- The Washington Times - Wednesday, August 11, 2004

The nation’s teens say they have a great stake in the outcome of this year’s presidential election, list social issues such as abortion and same-sex “marriage” as top concerns and generally support the war in Iraq, according to results of a survey released yesterday.

“Simply put, they are more involved … more concerned about what is happening,” said Peter D. Hart, president of Peter D. Hart Research Associates, which conducted the eighth annual survey on the nation’s teens in May for the Horatio Alger Association.

The poll of 1,007 randomly selected teens found that 44 percent said going to war in Iraq was the right decision, 33 percent said it was wrong, and 18 percent didn’t know.

Mr. Hart said that breakdown is essentially the same as among adults, but shows that for the upcoming generation, “the events of the world are now events in their world.”

Last year’s survey found that 58 percent of teens supported the war in Iraq. Mr. Hart said the drop in support this year could be attributed to the timing of the 2004 survey, which was taken after the Iraqi prisoner-abuse story broke.

Today’s teens also overwhelmingly reject the idea of a military draft, the report says. Seventy percent oppose required military service, although 55 percent think a draft will happen during their lifetimes.

Sixty-two percent said the November elections will make a “very large” or “fairly large” difference in the country’s future, and 70 percent care who wins the presidential contest. The teens’ specific opinions of President Bush and his Democratic challenger, Sen. John Kerry, will be explored in a survey released in the coming months.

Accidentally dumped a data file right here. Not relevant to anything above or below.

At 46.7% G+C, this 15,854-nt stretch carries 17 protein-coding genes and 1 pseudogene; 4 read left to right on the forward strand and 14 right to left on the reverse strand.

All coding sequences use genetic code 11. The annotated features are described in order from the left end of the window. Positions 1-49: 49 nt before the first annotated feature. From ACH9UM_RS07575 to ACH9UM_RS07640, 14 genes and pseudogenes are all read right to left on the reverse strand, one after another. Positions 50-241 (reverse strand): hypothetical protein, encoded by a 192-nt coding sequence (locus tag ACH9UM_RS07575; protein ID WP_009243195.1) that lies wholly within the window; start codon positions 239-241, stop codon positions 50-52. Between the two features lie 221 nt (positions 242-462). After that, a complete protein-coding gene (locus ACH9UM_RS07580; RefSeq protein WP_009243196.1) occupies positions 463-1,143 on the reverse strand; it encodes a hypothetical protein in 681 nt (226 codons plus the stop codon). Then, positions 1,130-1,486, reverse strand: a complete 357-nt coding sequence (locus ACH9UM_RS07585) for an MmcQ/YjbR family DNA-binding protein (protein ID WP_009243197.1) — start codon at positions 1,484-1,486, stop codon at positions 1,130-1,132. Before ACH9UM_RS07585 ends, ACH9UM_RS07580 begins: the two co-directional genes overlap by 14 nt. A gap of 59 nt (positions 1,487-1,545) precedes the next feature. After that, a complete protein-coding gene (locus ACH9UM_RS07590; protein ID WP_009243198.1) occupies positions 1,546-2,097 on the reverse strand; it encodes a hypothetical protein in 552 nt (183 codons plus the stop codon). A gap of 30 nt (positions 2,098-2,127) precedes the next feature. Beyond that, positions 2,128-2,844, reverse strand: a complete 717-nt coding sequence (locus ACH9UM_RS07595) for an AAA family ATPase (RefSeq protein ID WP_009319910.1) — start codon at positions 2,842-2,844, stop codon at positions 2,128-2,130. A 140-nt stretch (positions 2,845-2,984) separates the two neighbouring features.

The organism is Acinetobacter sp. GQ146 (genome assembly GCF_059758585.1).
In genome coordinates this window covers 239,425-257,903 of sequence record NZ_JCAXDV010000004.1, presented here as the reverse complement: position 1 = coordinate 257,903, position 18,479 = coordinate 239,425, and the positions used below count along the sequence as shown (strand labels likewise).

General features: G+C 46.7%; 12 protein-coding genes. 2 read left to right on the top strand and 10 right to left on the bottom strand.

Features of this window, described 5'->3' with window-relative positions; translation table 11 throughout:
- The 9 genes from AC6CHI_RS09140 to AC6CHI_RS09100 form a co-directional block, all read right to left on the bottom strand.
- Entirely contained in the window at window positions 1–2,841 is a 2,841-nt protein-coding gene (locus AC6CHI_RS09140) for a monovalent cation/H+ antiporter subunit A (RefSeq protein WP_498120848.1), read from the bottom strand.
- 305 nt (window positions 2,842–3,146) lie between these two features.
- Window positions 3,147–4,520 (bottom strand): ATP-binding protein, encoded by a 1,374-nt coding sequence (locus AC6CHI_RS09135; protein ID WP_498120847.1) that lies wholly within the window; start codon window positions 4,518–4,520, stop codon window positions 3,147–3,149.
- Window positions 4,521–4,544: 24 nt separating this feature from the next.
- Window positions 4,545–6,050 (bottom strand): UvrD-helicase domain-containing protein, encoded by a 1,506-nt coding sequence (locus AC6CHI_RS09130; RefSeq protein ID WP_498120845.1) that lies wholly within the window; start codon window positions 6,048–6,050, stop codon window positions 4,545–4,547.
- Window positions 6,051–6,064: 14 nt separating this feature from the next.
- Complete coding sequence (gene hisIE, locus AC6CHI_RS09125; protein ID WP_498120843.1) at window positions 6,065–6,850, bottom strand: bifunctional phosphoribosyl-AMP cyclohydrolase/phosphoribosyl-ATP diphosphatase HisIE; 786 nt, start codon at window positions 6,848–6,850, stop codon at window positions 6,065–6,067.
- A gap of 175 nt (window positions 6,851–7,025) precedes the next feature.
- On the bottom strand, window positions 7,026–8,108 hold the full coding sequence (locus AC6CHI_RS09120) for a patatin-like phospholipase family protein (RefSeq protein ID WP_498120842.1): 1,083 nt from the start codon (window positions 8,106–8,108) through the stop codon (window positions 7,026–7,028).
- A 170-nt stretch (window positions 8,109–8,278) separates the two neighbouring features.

Unlike the adult population, which tends to be more concerned with the economy and the war in Iraq, young people list social issues such as same-sex “marriage” and abortion as their top concerns, with education and the war in Iraq tying for second place.

When it comes to the war in Iraq, more of the male respondents said it was the right thing to do at 53 percent, compared with 29 percent of the female respondents who felt the same way. The young women were 25 percent more likely to say social issues or education are their top concerns, and the young men were 22 percent more likely to worry about the economy and the war in Iraq.

Ninety-two percent of high school students intend to continue their education, with 73 percent planning to attend a four-year college. As a result, 43 percent said pressure to get good grades is a major problem for them, up from 26 percent in the 2001 survey.

As part of the survey’s release, the Horatio Alger Association hosted a panel of teens. The panel said the Internet is a intricate part of their generation and makes life easier, allowing them to shop, get news and research papers with the click of a button. Sixty-five percent said they use the Internet daily.

“If I have a research paper due, the first thing you do is a Google search,” said Glen Saunders, a 15-year-old from Millsboro, Del.

Shattering the angry-teen stereotype, the survey found for the second consecutive year that three-quarters of today’s teens say they get along “very well” or “extremely well” with their parents.


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